• Issue: June 2009
  • Designer: Miri Nistor Sofer
  • Stamp Size: 34.6 x 25.7 mm
  • Plate no.: 763
  • Sheet of 25 stamps Tabs: 5
  • Printers: E. Lewin-Epstein Ltd.
  • Method of printing: Offset

“Vast floods cannot quench love, nor rivers drown it”, wrote King Solomon, the wisest among men, in the Song of Songs, expressing the intensity of one of the strongest emotions that affect human motivation.

Over the years, love has been the inspiration for countless books, songs, poems, plays and films and under its influence people have discovered the most positive and kindest aspects of their personalities.

The instruction to love appears three times in the Bible. People are required to love God and strangers, and especially to fulfill the commandment “Love your neighbor as yourself”. The special significance of loving others was frequently emphasized by the Sages of Israel, such as Rabbi Akiva, who said that this was a “great rule of the Torah” and Hillel the Elder defined it as “the entire Torah while standing on one foot”.

Among all the various types of love, such as parents’ love for their children, familial love and love among friends, romantic love has gained the most attention. The powerful emotional bond and physical attraction that exist between loving partners attain ultimate heights, as defined by King Solomon in the Song of Songs when saying “for love is fierce as death”.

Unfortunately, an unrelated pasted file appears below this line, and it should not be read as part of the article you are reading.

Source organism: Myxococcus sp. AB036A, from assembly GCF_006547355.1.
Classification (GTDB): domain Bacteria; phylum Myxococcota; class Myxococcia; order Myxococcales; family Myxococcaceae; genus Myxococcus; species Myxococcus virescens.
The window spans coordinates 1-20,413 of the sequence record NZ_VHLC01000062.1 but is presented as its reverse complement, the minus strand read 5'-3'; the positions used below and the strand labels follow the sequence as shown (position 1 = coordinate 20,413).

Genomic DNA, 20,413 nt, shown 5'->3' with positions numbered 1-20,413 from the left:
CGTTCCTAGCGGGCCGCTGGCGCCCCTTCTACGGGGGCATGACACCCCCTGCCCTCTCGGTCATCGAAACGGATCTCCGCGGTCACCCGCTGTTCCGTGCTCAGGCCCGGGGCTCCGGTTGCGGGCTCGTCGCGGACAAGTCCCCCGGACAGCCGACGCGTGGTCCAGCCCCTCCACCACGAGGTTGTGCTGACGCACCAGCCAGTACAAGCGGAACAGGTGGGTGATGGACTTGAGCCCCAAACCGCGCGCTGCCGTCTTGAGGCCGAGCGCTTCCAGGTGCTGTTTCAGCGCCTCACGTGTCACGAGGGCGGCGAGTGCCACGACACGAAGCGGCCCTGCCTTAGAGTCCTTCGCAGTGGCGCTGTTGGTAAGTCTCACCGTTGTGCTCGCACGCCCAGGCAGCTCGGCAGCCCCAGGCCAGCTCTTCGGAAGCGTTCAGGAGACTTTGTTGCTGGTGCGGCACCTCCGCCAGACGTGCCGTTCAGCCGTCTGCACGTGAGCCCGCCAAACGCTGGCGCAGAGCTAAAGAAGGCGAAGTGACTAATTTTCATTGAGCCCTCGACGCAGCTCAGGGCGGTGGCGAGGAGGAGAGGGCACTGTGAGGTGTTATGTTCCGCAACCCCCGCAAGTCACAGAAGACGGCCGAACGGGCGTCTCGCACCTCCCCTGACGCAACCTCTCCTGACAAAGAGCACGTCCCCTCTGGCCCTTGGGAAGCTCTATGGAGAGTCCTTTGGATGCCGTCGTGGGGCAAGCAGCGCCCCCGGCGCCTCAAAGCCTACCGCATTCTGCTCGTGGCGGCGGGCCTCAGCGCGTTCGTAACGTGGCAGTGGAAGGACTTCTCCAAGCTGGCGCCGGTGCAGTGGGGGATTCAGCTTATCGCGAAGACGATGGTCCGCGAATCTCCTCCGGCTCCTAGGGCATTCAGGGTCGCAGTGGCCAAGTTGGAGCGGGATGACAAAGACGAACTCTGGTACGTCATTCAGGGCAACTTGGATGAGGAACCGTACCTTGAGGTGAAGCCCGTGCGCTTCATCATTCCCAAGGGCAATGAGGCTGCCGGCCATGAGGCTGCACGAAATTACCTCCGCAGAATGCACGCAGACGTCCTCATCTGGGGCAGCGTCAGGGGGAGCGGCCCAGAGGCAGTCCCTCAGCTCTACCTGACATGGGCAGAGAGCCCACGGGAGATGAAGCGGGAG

Lovers may express their deep feelings for their beloved in many different ways, but nothing compares to the romantic gesture of sending a love letter. The carefully chosen words, perfumed paper, decorated envelope and above all, the knowledge that the letter was prepared by a loving hand, demonstrate the sincerity of the sender’s feelings for the recipient.
The heart stamp completes this gesture, as the letter is posted with a stamp that is all about love. A large bright red heart, the traditional place for harboring feelings, appears at the center of the stamp. Although the heart symbol does not resemble the actual shape of the human heart, and there is debate among researchers as to the source of its choice, this symbol has traditionally been used to represent love for more than 2000 years.

The tab of the stamp illustrates the fact that the emotion of love is common to all cultures and to all peoples, by incorporating the word “love” in numerous languages.

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Love – Pure and Simple